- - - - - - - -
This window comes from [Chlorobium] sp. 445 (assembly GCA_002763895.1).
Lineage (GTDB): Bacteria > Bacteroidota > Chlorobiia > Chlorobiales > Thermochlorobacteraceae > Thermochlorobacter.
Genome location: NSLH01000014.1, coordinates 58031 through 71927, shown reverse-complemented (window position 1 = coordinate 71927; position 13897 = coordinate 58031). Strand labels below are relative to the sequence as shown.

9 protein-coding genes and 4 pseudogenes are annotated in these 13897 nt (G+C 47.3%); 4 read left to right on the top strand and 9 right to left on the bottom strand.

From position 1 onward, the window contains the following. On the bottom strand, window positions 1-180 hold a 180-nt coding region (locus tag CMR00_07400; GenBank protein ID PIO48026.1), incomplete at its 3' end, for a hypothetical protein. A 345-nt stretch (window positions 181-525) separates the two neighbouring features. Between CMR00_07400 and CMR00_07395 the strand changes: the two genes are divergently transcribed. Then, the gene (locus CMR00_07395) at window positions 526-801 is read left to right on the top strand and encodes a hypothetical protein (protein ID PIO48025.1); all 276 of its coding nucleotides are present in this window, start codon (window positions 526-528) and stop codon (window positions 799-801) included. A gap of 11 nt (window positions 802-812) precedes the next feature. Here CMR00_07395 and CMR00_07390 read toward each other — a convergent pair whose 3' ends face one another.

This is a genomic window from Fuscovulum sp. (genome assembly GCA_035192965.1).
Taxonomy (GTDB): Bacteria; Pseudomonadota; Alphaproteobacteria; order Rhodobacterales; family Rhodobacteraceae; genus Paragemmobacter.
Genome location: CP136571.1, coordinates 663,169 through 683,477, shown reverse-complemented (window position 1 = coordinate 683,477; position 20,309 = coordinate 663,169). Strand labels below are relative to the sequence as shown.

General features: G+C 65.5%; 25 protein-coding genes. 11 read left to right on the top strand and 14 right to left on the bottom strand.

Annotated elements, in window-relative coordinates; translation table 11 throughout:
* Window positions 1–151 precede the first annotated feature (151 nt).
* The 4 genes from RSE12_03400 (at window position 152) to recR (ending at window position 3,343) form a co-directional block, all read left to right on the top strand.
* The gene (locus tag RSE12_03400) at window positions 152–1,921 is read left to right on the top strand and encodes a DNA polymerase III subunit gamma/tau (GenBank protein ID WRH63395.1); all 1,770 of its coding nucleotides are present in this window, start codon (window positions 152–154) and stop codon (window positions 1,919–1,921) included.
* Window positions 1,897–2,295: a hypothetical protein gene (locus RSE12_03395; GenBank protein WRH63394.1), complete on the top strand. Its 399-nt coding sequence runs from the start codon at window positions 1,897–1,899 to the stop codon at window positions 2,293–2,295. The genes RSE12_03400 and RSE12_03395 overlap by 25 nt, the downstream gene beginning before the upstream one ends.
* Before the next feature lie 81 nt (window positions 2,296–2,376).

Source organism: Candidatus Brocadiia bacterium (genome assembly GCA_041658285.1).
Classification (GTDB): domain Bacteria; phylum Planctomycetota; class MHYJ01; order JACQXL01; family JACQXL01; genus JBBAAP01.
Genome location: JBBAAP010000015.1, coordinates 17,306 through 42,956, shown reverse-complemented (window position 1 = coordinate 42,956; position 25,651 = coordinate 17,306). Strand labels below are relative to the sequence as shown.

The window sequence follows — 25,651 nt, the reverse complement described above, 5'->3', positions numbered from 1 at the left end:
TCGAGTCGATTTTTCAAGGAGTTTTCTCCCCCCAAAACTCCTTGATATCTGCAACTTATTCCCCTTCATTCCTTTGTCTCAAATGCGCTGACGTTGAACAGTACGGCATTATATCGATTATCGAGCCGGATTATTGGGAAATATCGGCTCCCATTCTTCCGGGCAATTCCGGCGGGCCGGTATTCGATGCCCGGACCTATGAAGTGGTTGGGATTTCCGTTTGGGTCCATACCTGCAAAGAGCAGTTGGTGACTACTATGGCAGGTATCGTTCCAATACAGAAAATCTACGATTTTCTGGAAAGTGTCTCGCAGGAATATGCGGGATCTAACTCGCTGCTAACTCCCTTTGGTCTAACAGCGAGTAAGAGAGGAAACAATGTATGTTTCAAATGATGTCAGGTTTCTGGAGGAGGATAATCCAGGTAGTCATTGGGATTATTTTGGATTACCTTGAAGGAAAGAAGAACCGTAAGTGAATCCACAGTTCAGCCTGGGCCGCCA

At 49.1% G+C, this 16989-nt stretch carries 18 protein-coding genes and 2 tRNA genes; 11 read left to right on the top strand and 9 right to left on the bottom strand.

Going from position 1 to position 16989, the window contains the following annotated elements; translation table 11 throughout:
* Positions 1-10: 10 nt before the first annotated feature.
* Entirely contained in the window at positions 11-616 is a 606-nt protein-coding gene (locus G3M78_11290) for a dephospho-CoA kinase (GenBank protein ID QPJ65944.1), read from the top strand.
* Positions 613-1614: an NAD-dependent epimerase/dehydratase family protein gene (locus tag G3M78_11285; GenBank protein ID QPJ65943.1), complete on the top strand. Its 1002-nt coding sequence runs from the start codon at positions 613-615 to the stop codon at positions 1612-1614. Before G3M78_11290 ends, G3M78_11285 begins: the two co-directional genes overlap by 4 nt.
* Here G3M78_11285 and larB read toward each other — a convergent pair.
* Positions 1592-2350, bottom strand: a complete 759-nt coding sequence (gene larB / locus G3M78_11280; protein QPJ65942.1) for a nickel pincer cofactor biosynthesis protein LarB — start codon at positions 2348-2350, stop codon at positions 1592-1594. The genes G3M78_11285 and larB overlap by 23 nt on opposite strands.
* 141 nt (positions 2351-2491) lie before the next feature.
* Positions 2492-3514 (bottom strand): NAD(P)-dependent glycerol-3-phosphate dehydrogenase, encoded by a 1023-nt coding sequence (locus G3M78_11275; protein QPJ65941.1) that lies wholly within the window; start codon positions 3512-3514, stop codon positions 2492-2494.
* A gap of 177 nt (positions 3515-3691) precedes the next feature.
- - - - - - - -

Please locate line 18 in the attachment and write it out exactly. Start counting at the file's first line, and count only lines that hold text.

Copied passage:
Genome location: JBBAAP010000015.1, coordinates 17,306 through 42,956, shown reverse-complemented (window position 1 = coordinate 42,956; position 25,651 = coordinate 17,306). Strand labels below are relative to the sequence as shown.